“The first thing I want to do is have a car that I can fit in, but more than that I want to get married,” he said.

“Up until now it’s been really difficult to find a girlfriend. I’ve never had one, they were usually scared of me. I’m hoping now I will find one.”

He went on: “Hopefully now that I’m famous I’ll be able to meet lots of girls. I’d like to get married.”

All the best Sultan Kosen :)...... U wil find your Girl & Car Soon!!! :).........

Tuesday, September 22, 2009

Harley Davidson bikes in India

Almost two decades ago the American government banned the sale of Indian mangoes in the US, on account of the 'excess pesticides' Indian farmers use.

But since the ban has now been lifted, and Indian mangoes are now readily exported to the US, India in return has reversed the ban on importing two wheelers that are more than 800cc to the Indian market. So that means the monstrous engines of the Harley Davidson are ready to storm to India.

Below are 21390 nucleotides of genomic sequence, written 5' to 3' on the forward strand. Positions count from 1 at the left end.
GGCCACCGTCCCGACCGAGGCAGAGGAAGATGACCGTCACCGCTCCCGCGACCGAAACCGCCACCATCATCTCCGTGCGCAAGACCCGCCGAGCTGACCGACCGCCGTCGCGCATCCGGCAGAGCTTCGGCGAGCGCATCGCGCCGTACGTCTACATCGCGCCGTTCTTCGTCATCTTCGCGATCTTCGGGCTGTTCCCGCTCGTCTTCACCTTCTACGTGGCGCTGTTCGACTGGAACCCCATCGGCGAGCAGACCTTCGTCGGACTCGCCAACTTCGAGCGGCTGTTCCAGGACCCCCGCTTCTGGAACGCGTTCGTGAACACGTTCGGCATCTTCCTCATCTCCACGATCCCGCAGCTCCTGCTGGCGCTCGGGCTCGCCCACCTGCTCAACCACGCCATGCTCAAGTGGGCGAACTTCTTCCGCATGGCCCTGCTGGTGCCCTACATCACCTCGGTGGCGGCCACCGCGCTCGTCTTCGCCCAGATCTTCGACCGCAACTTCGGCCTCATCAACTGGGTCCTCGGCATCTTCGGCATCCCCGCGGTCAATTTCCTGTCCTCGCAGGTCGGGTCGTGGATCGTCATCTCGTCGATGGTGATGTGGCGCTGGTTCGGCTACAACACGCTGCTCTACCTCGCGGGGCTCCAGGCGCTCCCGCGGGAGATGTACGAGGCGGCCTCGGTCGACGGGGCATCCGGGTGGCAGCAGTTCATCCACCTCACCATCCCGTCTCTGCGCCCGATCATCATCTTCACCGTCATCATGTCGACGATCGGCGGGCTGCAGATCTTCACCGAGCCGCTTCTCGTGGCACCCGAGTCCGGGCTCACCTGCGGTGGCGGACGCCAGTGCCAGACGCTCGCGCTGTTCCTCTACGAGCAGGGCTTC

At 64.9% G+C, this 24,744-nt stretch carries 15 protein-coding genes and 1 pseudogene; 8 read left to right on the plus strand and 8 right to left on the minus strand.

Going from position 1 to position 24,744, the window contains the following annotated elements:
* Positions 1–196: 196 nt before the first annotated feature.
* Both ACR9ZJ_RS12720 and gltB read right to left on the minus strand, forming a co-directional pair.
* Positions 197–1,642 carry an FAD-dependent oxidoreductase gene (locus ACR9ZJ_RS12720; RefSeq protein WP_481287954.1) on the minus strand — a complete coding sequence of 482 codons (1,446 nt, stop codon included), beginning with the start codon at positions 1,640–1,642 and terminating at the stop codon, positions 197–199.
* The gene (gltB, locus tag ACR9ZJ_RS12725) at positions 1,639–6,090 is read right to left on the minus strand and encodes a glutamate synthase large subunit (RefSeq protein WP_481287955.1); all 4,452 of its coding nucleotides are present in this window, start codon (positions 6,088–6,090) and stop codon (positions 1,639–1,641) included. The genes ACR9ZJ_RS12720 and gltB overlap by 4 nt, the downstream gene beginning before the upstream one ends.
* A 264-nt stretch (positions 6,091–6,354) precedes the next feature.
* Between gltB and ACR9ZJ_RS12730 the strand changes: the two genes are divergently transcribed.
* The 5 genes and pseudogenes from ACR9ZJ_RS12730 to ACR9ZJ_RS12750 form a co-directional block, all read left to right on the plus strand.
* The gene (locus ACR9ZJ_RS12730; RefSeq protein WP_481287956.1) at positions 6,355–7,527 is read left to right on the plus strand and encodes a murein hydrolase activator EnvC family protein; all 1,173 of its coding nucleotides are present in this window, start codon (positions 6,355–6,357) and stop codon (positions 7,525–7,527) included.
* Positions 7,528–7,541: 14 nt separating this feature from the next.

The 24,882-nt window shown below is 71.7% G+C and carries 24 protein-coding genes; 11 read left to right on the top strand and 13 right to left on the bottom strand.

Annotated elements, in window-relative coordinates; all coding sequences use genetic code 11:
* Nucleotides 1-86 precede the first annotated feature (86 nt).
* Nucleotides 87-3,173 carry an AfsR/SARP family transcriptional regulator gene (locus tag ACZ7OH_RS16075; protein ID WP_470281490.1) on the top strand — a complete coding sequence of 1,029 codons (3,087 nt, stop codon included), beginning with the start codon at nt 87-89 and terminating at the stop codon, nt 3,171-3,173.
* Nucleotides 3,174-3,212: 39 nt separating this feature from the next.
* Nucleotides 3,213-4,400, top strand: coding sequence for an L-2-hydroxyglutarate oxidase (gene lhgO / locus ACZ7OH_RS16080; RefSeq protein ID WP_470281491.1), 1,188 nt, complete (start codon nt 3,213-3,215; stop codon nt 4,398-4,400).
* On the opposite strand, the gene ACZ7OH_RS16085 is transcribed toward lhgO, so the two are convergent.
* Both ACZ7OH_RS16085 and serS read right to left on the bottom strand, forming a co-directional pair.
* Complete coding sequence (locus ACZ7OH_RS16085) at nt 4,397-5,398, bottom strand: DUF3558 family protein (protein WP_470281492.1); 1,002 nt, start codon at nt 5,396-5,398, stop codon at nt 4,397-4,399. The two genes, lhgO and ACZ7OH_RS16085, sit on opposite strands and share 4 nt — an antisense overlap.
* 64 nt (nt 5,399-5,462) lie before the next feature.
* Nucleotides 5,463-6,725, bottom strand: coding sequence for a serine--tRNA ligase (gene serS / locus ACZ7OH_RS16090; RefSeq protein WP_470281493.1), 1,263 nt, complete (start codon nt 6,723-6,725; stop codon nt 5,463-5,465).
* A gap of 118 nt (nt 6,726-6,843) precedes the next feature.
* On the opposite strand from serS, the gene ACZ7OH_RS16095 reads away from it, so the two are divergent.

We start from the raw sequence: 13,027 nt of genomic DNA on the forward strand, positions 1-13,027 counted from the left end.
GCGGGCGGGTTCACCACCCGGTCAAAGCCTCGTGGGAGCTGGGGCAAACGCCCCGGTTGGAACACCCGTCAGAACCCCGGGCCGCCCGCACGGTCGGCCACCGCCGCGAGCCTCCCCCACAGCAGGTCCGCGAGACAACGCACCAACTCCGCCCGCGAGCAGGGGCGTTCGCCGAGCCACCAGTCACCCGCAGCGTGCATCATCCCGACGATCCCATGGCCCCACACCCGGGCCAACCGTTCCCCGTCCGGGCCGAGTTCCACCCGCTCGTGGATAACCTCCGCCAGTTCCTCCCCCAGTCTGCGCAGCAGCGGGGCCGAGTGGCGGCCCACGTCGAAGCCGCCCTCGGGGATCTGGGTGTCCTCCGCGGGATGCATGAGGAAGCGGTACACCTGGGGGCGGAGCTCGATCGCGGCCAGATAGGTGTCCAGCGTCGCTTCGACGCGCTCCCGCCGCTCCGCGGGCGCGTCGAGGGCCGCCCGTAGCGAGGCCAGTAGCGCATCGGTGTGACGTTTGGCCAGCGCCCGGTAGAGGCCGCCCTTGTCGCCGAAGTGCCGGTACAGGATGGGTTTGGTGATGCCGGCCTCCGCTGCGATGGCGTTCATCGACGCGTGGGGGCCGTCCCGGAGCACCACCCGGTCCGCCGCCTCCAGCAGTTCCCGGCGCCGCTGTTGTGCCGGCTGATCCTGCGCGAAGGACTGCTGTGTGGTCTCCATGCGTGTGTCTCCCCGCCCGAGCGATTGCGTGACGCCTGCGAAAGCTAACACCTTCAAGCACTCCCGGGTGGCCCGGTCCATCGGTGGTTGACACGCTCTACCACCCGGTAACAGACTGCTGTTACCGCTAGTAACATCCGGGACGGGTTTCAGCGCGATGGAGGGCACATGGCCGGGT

On Thursday the official website of Harley Davidson announced that its cruiser motorbikes will arrive in the fast-emerging and promising Indian market, however no word yet on how much the bikes will cost in India. Our guess is that they will be priced upwards of Rs 15 lakhs, especially since the lowest end Harley in the US costs about $12,000. Although to gain a profit, the Indian goevernment is forced to impose excise duties on 800cc+ motorcycles. Japanese bike giant Yamaha also had a tough time launching the saucy YZF-R1 and the MT-01 in India as it had to overcome the import trade policy. Honda and Suzuki also have made their foray by bringing some of their international bikes to India.